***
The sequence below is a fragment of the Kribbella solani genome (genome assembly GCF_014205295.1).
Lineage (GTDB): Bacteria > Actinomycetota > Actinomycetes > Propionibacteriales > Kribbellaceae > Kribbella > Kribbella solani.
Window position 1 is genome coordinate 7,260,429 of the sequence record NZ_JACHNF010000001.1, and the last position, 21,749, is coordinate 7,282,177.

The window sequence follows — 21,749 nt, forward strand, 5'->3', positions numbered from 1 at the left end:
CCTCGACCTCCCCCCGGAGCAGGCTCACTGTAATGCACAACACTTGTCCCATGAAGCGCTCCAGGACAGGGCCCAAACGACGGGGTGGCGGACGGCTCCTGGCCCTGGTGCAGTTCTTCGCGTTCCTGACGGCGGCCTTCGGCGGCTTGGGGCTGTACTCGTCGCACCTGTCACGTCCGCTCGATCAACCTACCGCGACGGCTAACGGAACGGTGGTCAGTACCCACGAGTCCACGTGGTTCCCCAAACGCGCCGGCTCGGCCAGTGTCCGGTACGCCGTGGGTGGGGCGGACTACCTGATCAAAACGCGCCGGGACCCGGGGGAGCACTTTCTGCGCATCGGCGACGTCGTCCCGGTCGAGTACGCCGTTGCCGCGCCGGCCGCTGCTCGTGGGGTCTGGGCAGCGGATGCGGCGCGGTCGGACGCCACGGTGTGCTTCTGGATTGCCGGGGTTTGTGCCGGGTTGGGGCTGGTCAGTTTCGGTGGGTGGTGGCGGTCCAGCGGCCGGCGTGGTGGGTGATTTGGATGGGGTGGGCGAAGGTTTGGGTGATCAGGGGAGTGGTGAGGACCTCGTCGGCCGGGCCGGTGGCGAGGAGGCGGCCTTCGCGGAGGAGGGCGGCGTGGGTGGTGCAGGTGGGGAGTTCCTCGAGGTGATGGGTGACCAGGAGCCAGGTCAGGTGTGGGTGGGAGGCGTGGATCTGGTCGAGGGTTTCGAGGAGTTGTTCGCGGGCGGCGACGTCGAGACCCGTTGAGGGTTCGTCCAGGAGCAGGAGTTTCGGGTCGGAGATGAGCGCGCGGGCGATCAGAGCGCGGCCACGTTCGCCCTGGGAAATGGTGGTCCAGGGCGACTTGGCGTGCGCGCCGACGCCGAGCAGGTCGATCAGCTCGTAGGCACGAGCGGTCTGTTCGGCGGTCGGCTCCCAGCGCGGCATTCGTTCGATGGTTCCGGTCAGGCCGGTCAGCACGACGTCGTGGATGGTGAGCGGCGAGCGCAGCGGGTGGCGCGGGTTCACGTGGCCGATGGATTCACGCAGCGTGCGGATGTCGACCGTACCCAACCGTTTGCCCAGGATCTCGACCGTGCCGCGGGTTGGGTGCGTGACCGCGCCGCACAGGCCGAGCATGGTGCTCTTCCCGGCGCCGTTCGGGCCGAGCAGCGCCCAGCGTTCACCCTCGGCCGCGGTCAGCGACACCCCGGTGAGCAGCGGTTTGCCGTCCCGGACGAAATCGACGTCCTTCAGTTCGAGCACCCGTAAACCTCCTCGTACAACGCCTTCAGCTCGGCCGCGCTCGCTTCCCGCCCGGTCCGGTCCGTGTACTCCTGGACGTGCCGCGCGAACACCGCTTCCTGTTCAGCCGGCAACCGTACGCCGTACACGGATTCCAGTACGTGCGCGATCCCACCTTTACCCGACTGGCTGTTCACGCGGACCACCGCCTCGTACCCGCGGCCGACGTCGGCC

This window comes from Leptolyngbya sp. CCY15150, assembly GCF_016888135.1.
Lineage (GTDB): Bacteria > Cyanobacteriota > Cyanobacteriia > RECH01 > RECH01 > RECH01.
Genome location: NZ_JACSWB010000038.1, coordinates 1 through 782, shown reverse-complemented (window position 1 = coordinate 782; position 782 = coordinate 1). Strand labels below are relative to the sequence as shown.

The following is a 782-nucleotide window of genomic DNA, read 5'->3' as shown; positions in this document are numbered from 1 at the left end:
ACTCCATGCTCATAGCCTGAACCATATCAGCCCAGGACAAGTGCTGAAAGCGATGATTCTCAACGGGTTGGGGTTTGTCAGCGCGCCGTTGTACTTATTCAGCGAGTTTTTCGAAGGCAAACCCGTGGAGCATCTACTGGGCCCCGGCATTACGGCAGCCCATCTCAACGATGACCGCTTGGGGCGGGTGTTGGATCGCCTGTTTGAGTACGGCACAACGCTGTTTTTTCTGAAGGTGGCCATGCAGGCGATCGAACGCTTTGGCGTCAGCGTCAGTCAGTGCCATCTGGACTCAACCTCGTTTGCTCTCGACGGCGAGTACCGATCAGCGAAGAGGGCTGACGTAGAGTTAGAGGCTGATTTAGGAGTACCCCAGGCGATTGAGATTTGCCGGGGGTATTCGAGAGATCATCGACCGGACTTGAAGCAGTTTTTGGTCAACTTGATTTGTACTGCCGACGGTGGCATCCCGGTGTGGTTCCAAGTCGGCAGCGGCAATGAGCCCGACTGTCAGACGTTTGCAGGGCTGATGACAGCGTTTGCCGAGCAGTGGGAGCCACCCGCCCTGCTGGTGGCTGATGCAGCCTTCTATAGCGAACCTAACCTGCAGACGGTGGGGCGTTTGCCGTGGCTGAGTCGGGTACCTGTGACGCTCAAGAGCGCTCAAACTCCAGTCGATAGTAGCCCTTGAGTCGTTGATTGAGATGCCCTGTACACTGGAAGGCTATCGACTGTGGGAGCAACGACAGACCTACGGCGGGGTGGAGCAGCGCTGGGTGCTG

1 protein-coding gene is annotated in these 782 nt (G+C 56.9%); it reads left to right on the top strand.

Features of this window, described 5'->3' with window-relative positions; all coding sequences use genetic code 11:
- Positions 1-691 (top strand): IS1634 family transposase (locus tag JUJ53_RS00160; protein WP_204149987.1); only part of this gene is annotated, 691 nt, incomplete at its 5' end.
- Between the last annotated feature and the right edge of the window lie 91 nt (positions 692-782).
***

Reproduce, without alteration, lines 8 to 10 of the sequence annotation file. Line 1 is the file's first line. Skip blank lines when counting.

Genome location: NZ_JACSWB010000038.1, coordinates 1 through 782, shown reverse-complemented (window position 1 = coordinate 782; position 782 = coordinate 1). Strand labels below are relative to the sequence as shown.

The following is a 782-nucleotide window of genomic DNA, read 5'->3' as shown; positions in this document are numbered from 1 at the left end:
ACTCCATGCTCATAGCCTGAACCATATCAGCCCAGGACAAGTGCTGAAAGCGATGATTCTCAACGGGTTGGGGTTTGTCAGCGCGCCGTTGTACTTATTCAGCGAGTTTTTCGAAGGCAAACCCGTGGAGCATCTACTGGGCCCCGGCATTACGGCAGCCCATCTCAACGATGACCGCTTGGGGCGGGTGTTGGATCGCCTGTTTGAGTACGGCACAACGCTGTTTTTTCTGAAGGTGGCCATGCAGGCGATCGAACGCTTTGGCGTCAGCGTCAGTCAGTGCCATCTGGACTCAACCTCGTTTGCTCTCGACGGCGAGTACCGATCAGCGAAGAGGGCTGACGTAGAGTTAGAGGCTGATTTAGGAGTACCCCAGGCGATTGAGATTTGCCGGGGGTATTCGAGAGATCATCGACCGGACTTGAAGCAGTTTTTGGTCAACTTGATTTGTACTGCCGACGGTGGCATCCCGGTGTGGTTCCAAGTCGGCAGCGGCAATGAGCCCGACTGTCAGACGTTTGCAGGGCTGATGACAGCGTTTGCCGAGCAGTGGGAGCCACCCGCCCTGCTGGTGGCTGATGCAGCCTTCTATAGCGAACCTAACCTGCAGACGGTGGGGCGTTTGCCGTGGCTGAGTCGGGTACCTGTGACGCTCAAGAGCGCTCAAACTCCAGTCGATAGTAGCCCTTGAGTCGTTGATTGAGATGCCCTGTACACTGGAAGGCTATCGACTGTGGGAGCAACGACAGACCTACGGCGGGGTGGAGCAGCGCTGGGTGCTG